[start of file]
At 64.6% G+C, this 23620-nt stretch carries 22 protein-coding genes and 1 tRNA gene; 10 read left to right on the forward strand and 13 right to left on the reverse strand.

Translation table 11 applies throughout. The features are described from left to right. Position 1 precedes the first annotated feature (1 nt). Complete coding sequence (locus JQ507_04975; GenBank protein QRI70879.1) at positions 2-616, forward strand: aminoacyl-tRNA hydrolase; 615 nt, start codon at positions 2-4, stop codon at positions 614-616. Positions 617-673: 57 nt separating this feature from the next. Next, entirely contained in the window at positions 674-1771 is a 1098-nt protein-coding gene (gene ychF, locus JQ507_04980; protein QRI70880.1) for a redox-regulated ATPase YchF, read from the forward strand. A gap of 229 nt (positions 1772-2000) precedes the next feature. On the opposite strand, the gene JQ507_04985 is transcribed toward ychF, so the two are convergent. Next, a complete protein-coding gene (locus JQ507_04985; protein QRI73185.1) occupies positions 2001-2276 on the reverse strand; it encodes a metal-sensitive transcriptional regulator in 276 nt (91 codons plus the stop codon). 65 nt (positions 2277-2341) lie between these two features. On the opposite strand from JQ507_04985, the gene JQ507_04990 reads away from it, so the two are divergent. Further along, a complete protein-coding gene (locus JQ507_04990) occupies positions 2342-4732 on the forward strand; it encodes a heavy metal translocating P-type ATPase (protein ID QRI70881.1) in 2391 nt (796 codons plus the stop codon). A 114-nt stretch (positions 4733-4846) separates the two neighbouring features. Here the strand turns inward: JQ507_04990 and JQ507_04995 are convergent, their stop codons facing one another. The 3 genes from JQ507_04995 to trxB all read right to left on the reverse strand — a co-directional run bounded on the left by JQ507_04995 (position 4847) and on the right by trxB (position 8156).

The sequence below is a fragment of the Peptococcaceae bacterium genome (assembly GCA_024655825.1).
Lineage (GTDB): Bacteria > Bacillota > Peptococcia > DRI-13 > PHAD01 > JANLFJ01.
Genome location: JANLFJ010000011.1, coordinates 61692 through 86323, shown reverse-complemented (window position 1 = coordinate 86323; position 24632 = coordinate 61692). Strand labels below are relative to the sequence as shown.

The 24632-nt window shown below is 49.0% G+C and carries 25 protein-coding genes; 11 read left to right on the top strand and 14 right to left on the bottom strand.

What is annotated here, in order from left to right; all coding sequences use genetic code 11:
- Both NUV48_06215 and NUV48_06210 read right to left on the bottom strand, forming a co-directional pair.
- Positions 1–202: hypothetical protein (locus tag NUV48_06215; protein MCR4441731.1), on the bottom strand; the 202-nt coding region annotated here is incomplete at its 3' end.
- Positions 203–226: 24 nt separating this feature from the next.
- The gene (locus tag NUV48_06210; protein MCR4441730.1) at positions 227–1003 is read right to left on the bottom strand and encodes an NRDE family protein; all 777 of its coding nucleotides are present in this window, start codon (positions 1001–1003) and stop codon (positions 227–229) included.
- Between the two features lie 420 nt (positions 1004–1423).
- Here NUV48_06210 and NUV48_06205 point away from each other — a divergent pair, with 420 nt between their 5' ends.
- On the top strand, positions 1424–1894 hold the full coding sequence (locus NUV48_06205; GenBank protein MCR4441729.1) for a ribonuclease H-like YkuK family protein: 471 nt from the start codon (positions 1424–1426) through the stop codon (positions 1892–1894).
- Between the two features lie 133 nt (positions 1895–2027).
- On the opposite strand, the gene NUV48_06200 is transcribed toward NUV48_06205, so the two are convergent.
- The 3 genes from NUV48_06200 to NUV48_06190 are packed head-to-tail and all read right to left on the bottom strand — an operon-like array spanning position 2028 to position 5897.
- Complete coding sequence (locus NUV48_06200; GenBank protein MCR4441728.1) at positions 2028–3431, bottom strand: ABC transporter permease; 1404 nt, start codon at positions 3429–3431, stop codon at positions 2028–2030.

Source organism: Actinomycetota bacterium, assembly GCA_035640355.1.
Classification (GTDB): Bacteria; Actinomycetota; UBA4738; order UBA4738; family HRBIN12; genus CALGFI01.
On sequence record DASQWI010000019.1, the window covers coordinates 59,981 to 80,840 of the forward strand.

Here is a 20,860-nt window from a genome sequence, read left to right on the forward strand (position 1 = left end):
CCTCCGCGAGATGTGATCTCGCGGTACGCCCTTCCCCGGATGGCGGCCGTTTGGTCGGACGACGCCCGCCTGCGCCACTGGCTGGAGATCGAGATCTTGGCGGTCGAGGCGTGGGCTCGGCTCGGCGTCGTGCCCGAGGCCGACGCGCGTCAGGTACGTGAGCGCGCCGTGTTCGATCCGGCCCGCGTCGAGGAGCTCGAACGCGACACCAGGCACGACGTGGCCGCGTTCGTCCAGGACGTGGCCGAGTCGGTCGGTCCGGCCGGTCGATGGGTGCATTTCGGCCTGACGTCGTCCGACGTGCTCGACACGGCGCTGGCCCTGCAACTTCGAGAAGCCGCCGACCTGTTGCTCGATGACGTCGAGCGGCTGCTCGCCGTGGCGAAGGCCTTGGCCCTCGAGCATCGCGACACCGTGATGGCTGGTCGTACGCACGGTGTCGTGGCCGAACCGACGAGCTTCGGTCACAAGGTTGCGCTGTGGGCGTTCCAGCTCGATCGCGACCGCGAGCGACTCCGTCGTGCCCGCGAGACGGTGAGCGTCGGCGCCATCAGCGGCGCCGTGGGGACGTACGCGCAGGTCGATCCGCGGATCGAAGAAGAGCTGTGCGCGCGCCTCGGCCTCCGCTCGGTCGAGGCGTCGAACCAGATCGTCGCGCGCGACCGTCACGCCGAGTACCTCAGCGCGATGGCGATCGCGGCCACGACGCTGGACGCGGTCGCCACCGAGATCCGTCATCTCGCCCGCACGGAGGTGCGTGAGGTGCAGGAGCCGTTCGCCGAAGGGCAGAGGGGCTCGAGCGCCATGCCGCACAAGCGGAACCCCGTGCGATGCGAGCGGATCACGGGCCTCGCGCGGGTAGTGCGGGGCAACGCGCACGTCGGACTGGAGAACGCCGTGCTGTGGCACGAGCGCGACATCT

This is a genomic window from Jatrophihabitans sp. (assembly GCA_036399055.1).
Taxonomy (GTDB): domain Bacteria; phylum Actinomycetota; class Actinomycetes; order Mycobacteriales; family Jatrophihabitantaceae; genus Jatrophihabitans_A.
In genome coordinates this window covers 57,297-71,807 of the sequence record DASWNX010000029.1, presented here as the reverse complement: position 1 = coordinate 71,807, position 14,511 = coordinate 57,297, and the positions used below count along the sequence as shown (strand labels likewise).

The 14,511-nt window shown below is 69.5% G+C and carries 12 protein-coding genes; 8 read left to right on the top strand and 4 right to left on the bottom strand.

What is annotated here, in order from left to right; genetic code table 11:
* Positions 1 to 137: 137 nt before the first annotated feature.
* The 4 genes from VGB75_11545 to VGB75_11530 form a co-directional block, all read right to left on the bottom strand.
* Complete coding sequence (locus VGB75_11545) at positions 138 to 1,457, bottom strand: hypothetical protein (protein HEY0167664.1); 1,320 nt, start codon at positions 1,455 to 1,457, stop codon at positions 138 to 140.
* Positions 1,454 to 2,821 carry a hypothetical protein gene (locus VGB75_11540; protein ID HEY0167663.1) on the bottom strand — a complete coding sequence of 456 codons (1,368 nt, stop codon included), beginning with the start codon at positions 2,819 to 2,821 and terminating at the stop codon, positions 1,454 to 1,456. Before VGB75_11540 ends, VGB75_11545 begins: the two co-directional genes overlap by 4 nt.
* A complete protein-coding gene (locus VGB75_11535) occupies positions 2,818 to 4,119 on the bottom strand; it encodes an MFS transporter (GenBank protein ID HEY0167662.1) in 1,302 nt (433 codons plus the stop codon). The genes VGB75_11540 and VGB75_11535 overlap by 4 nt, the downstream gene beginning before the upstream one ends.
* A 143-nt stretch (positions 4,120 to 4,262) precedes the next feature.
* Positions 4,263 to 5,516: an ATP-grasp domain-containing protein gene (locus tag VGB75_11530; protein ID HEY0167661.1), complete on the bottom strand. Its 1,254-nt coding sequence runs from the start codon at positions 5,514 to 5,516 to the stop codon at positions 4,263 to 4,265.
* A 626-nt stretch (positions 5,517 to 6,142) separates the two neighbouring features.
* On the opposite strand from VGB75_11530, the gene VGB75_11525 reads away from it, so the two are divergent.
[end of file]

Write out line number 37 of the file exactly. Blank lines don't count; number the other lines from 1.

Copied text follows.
* On the opposite strand from VGB75_11530, the gene VGB75_11525 reads away from it, so the two are divergent.